Green Buckeye RN

EHN: Phthalates Exposure May Double Breast Cancer Risk…Or Not
March 24, 2010, 9:35 am
Filed under: News

 Mar 19, 2010

López-Carrillo, L, RU Hernández-Ramírez, AM Calafat, L Torres-Sánchez, M Galván-Portillo, LL Needham, R Ruiz-Ramos and ME Cebrián. 2010. Exposure to phthalates and breast cancer risk in northern Mexico. Environmental Health Perspectives.
Synopsis by Jonathan Chevrier, Ph.D. and Kathleen M. McCarty, Sc.D.

Women with higher exposure to additives used in some personal care and food products may have an increased risk of breast cancer.

Researchers conducting a study of phthalate exposure and breast cancer among Mexican women reported that metabolites of one type of phthalate are associated with at least twice the risk of breast cancer, while other types appear to lower risk.

Exposure to phthalates has been associated with a number of adverse health outcomes in humans, and particularly in men.  Few studies have however investigated the health effects of these widely used chemicals in women. This is the first human study to evaluate associations between exposure to phthalates and breast cancer.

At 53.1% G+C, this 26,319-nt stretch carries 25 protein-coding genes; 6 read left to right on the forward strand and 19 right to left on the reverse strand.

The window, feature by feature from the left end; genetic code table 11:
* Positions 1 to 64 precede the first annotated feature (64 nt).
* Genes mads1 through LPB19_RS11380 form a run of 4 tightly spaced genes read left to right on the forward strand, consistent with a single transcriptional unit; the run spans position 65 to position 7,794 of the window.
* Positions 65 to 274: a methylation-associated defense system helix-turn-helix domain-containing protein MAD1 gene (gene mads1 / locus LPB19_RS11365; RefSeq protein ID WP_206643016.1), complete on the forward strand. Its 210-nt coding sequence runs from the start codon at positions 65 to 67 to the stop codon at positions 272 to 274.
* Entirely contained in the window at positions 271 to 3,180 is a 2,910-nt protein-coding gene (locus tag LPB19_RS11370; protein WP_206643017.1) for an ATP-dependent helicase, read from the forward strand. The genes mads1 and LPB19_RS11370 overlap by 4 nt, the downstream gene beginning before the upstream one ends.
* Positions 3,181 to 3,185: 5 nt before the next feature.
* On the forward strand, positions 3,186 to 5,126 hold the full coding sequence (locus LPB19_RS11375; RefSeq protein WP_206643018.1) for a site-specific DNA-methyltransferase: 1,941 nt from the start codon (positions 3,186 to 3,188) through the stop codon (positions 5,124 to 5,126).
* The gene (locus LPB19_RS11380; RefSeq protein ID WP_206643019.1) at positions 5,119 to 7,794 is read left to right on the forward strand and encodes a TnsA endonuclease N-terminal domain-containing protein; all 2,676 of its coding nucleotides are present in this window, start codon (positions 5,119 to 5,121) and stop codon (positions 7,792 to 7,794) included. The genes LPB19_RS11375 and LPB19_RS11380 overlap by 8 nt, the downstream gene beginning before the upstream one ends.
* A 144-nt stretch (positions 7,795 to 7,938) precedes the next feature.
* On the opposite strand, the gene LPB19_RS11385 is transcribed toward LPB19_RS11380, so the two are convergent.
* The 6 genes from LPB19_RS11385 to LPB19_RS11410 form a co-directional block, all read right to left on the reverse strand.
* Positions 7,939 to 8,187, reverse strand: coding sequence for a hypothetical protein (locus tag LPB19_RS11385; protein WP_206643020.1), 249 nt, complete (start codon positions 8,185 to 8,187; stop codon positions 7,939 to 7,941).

Exposure to these chemicals is ubiquitous as demonstrated by the large percentage of the U.S. population found to have detectable levels of phthalate residues in their urine. Phthalates act as stabilizers, lubricants and binding materials. They are found in a variety of products including vinyl, cosmetics, pharmaceuticals, medical devices, children’s toys and detergents.

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